[This is the second in a series of blogs on “Women & Spirit,” a current exhibit at the Smithsonian Museum.]
It’s interesting what surfaces after the fact. When the Leadership Conference of Women Religious set about the task of creating this exhibit, no one could have known the power of the story to be told or the timeliness of its unveiling. Seeing “Women & Spirit” as a woman religious, brought some unexpected feelings to the surface. Could my little life, given in love to God and my monastic community, be part of this great story? Are my failures and gifts some thread in this massive quilt of faith and service? Whoa… All those women…all those faces in holy habit and 70’s polyester…they are my sisters – every one! I am still unpacking the blessing of this truth.
I was struck, too, by the variety of ministries in which sisters have served over the past 200 years - by the prominent place of American sisters on the front lines of every human need. We did not open schools because sisters belong in schools. We were there because the children needed to be taught the faith. We were not in hospitals because nuns belong in hospitals. We were there because the poor were sick and dying and they needed bodily care and the love of Christ. We didn’t open orphanages because nuns belong in orphanages. We just took in babies who had no one – who had nothing – but a blanket and an empty stomach. It was that simple.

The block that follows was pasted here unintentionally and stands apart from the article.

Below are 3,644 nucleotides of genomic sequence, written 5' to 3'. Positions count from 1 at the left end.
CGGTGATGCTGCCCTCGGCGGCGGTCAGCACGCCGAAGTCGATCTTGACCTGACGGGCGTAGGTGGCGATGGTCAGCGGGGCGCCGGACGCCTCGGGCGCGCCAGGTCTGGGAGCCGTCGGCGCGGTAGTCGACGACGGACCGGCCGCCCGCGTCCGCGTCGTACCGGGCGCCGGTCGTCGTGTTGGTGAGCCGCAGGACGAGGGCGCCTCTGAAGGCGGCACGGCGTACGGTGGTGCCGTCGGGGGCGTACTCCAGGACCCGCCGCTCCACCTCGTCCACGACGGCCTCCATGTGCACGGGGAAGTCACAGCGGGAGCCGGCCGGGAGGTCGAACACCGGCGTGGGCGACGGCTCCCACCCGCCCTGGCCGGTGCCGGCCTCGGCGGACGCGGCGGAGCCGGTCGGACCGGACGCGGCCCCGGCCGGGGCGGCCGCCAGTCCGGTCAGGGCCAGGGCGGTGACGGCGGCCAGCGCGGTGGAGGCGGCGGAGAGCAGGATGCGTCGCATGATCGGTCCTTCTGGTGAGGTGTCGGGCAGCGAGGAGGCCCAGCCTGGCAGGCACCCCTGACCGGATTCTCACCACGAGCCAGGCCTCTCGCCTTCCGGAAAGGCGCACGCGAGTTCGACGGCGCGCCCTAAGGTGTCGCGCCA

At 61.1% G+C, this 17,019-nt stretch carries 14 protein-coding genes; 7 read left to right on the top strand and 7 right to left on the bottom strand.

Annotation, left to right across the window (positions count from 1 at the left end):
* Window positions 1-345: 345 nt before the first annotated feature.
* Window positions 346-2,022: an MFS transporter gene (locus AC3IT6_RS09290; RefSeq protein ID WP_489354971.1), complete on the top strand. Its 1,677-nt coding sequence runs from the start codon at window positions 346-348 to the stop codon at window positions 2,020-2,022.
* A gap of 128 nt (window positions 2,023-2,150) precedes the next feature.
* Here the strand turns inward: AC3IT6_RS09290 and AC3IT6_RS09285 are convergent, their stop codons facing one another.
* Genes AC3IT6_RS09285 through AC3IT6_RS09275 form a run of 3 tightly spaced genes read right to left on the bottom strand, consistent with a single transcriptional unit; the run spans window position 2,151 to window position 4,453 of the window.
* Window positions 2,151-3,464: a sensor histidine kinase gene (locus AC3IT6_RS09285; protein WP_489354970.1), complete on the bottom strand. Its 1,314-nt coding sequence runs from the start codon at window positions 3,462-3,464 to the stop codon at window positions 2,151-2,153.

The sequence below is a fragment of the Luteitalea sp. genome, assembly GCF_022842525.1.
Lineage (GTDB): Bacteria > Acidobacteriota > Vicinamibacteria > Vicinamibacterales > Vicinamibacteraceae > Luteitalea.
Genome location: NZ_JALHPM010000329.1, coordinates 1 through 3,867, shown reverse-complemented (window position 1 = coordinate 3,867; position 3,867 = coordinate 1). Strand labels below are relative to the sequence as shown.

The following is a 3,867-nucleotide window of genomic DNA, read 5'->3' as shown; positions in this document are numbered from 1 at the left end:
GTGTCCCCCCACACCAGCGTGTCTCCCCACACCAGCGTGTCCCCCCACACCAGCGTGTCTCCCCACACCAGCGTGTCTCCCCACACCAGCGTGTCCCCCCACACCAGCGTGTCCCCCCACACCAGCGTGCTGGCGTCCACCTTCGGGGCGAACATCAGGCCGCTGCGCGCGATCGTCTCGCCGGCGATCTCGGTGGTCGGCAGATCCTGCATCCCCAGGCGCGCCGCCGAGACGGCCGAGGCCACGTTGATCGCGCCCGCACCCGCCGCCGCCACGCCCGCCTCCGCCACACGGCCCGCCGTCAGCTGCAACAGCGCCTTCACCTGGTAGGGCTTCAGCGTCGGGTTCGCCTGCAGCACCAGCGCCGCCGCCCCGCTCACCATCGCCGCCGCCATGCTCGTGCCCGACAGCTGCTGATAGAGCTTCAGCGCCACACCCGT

Today, my Benedictine sisters are still living at the edge of the world where human need begs for justice and compassion. My sisters give shelter to homeless mothers and their children. My sisters offer treatment to those who suffer mental illness, or who are overwhelmed by grief, depression or disaster. My sisters access available funds to keep families in their homes and reverse the tide of foreclosure. My sisters teach small children and not-so-small teenagers how to love God and respect one another. My sisters offer spiritual direction to those who seek a closer walk with Christ. My sisters offer compassionate presence to the sick, the dying and the home bound. My sisters train and support tutors who teach English to adults from all over the world who want to make their way in our great country. My sisters do all these things – not because they are what sisters should be doing. My sisters do them because the need is real and Christ asks us to be His hands and feet. Fifty years from now I don’t know what the Benedictine Sisters of Virginia will be doing. But God does…and God is counting on us to say, “Yes.”
Blessings and love to you all...
- Sister Vicki